How Serious is the problem?
The retirement savings deficit is one of the greatest global crises of our time, and there is no silver bullet. Today, the gap between expected annual retirement income and the savings in the outdated pension systems of the eight largest countries in the world is US$70 trillion. Without action, this gap will grow to US$400 trillion by 2050.1
In Hong Kong, this reality isn’t going away any time soon. There has been an increase in the proportion of elderly (age 65+) within the population from 12% in 2006 to 16% (1.16 million people) in 2016. In 1986, this figure was just 8%.2
By 2041, for nearly every three people, there will be one elderly person who is 65 or older in Hong Kong3; hence, a smaller workforce will slow economic growth. As in other developed cities, in Hong Kong, a healthier diet, better medical access and advances in technology are allowing an increasingly elder workforce to stay productive even after their 60s. Fewer Hong Kong parents expect to rely on their children for support; they need to work longer to support themselves.
"Millennials, for example, see this as a future problem and not a current one. Global statistics show Millennials are saving less than Baby Boomers did. So the problem is only going to get worse." - Julio Portalatin, President and CEO, Mercer
“According to our own survey, only 37% of the working population thinks they are going to be able to retire comfortably. And 13% of them have not even started saving. There is also the element of engagement — it is difficult to get people to talk about this problem, especially at a younger age, as there are so many competing demands for finite financial resources. How to raise the engagement level is a problem that is being faced by the industry overall.” – Alfred Yip, Head of Pensions, The Hongkong and Shanghai Banking Corporation
How Can Pension Systems Be Improved in Hong Kong, Asia and Globally?
At Mercer’s Pension Seminar in August, a panel of industry experts held an interactive discussion on how well prepared Hong Kongers are to sustain themselves and future generations into old age. Here are Mercer’s perspectives on the bold ideas to improve pension planning and close the pension savings gap, along with insights from the panel discussion and the live poll.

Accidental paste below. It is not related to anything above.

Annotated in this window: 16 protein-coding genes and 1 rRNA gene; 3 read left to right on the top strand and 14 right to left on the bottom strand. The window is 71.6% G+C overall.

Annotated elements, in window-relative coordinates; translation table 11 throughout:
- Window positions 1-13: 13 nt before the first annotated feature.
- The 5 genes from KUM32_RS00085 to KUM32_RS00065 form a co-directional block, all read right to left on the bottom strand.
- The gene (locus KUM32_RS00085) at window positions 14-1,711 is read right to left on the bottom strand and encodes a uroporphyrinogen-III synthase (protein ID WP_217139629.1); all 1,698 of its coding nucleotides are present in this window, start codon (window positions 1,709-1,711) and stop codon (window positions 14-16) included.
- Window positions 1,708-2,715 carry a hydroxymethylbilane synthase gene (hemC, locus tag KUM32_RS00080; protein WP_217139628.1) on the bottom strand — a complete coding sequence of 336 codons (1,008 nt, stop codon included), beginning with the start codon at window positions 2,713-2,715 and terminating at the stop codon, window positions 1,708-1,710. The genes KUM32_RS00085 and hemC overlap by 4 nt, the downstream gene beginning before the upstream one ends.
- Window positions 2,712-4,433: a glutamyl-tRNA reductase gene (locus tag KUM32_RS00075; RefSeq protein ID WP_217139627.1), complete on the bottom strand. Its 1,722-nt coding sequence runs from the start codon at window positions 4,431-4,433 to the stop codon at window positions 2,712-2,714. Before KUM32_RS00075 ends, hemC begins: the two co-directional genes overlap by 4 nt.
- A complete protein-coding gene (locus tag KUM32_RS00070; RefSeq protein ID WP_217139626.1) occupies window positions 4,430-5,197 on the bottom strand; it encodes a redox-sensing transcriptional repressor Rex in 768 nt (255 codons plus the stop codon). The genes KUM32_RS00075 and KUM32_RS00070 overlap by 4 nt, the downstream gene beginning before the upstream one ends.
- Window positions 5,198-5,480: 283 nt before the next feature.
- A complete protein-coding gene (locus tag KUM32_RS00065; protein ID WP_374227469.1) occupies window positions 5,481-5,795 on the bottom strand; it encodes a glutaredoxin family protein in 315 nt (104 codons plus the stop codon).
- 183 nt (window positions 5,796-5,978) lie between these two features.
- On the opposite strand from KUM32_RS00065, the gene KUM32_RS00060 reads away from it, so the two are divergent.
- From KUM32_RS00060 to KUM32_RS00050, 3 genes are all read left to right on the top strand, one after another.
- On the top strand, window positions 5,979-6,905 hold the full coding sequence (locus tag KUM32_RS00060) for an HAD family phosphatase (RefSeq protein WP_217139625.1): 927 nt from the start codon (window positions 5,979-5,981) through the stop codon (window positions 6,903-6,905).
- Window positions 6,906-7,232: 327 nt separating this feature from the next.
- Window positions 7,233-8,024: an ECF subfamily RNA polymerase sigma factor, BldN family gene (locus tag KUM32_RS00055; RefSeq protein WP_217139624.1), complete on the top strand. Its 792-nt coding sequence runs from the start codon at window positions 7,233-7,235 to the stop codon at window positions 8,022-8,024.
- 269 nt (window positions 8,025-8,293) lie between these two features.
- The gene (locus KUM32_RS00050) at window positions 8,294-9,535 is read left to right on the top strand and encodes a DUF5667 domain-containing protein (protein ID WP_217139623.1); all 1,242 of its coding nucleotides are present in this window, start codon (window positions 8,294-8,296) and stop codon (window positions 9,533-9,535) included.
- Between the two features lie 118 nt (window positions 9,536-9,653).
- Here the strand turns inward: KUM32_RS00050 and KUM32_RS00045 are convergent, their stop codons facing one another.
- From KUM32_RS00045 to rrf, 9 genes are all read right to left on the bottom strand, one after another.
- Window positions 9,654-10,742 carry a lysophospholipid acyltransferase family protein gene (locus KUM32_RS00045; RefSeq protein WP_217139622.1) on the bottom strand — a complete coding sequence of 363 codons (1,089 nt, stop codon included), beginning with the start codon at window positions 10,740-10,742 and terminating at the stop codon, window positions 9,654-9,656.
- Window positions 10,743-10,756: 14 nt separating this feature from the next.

“We operate in accordance with a multi-pillar system. Pillar zero is social security. And pillar one is universal pension, which has already been ruled out, as it is considered not affordable and not supported by the public. Pillar two is the MPF system, which only covers the working population. Pillar three is voluntary saving, which is something many Hong Kong people have been doing. And pillar four covers social services like housing, healthcare, welfare services and family support.” - Cheng Yan-chee, Chief Corporate Affairs Officer and Executive Director, Mandatory Provident Fund Schemes Authority
“The MPF contribution rate itself is not too low compared to the region, but the salary cap is far too low compared to many countries. So I think that’s something that can be fixable. And, as mentioned, a lot of savings is accumulating in voluntary and bank deposits rather than in long-term retirement savings. So the HKRA is working with a lot of employers on mobilizing some of the short-term savings into long-term saving and in a more systematic format based on the nice work set up by the MPFA.” - Vanessa Wang, Chair, The Hong Kong Retirement Schemes Association
Simplification is a hot topic.
Spur a Consumer Revolution in Financial Fitness
Transforming saving into an engaging consumer experience could make it “cool,” just as the fitness revolution of the 1970s made exercising widely appealing. Just like exercise, saving can be painful, both because it gives individuals more pleasure to consume now than later and because interacting with savings products and financial intermediaries is, at best, complex, confusing and time-consuming and, at worst, expensive or even ruinous.
“To make it ‘cool’ for the next generation is to make it acceptable for them to make decisions. It doesn’t matter whether we agree or not. Forget that. What we want is engagement and decision-making, and planning and making good choices for the future. Whatever it takes, we should be ready to do it to achieve different outcomes.” - Julio Portalatin, President and CEO, Mercer